Developer Blog #2: Creating New Worlds
A big part of Lord of Rigel is exploring and expanding, and the galaxy is a large place populated by a variety of worlds. In designing planets two major things were in mind: 1) they had to clearly reflect what type of planet they were which reflects gameplay 2) they had to have a consistent art style that fit with how planets looked in late 80s and early 90s scifi.
Although a number of games have used procedural planets, at the moment for Lord of Rigel we're using regular textures for each planet climate type. This means that it is easy to determine which planet is what type for gameplay purposes since there's a limited set of visual styles with set color palettes.
When first starting on a planet type, such as a Mars like desert planet, a color palette is selected. This palette is based on real planets or colors from expected chemistry. So a toxic Venus type planet has coloration reflecting sulfuric clouds, while the desert planets have a rust palette that reflects being a dried up planet with left over iron.
Although actual exoplanets likely have quite a bit more diversity than what we can imagine out of our solar system, picking colors similar to known planets gives an intuitive touchstone for the players. A Mars like planet is going to be less bad to put settlers on than a Venus type, or one like Mercury.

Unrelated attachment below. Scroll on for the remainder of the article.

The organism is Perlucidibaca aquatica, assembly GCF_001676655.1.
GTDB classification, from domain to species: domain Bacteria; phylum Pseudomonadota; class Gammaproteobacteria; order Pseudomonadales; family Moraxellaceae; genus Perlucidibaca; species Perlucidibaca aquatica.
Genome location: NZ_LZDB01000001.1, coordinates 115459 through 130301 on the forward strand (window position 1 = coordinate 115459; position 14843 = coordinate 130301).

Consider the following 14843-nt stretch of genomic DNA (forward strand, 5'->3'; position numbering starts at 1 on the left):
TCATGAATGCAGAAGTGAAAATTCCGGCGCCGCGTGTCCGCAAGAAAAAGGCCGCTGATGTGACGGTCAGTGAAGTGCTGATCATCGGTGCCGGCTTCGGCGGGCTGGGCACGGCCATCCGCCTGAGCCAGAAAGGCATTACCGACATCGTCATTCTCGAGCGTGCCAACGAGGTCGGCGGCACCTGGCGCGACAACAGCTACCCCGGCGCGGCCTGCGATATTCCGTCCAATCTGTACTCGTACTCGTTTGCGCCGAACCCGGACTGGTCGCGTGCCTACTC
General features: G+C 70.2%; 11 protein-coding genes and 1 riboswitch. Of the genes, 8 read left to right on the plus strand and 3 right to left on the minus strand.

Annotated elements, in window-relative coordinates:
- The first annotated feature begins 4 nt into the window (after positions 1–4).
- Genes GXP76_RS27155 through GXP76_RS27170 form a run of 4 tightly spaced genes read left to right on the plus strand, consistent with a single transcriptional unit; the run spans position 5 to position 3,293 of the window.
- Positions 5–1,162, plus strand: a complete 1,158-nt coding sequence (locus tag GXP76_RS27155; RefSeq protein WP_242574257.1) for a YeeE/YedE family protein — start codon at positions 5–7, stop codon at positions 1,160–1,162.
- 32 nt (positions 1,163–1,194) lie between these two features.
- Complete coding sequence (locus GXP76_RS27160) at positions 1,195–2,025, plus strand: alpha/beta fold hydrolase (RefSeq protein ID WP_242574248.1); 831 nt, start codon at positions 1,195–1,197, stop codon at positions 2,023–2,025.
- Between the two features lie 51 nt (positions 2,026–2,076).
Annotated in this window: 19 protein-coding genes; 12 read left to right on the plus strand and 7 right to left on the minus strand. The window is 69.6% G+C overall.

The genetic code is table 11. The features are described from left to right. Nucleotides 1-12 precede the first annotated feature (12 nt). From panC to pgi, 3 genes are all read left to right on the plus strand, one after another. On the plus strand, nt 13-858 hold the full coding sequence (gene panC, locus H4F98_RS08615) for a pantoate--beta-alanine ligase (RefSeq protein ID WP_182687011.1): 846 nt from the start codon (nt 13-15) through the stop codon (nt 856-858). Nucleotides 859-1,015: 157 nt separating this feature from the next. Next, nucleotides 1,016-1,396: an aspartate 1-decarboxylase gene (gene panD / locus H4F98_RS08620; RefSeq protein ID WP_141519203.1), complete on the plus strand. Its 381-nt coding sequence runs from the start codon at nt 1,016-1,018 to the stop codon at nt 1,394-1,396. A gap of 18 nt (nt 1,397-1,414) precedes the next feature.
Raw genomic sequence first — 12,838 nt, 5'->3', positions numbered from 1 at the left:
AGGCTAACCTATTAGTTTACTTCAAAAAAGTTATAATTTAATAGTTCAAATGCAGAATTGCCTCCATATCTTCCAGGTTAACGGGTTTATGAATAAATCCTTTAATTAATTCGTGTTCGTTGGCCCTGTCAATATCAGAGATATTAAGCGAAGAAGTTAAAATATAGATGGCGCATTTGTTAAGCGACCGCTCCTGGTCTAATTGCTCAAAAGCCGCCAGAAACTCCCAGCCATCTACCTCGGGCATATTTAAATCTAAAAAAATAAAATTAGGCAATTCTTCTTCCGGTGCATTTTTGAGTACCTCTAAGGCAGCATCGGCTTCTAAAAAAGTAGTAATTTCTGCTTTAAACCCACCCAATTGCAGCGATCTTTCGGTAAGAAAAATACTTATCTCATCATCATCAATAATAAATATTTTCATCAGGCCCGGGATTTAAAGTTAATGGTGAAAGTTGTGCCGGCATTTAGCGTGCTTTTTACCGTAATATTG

Textures were created from a combination of publicly available high resolution space photography (courtesy NASA and USGS) and painting. Each planet consists of several high resolution (2048x2048) textures. These include diffuse (color), specular (shine), normal (a height or bump map), and cloud maps. The two images below show off a raw diffuse and height map for the Mars like desert planets which lack water and thick atmospheres but are still much less hostile than some of the other planetary environments you'll encounter in a game of Lord of Rigel. The height map is a modified LIDAR (laser radar) map of portions of the Moon and Mars combined to get highlands, lowlands, and craters with additional painted sections. Your tax payer dollars at work!
Getting it in game:
The next step is putting in the planet in to Unity where it can be used as a prefab and called by galaxy and star system generator scripts. The textures are applied to a low triangle (2000) "spherical" mesh. One of the more sophisticated effects is an atmosphere pixel shader effect applied to a second sphere surrounding the planet surface. Pixel shaders are special sets of instructions for your video card and this one provides a realistic atmospheric scattering effect for a planet which can be given specific densities and colors.
Importing Desert texture in Unity:
Finally, when a planet prefab is finished it is called on in game. You can see a desert type planet in game in the image below. The bright blue orbit lines are a recent work in progress. This should give a sense of the process behind creating planets. You'll be able to see the full range of planets with the pre-alpha demo coming out in a few months.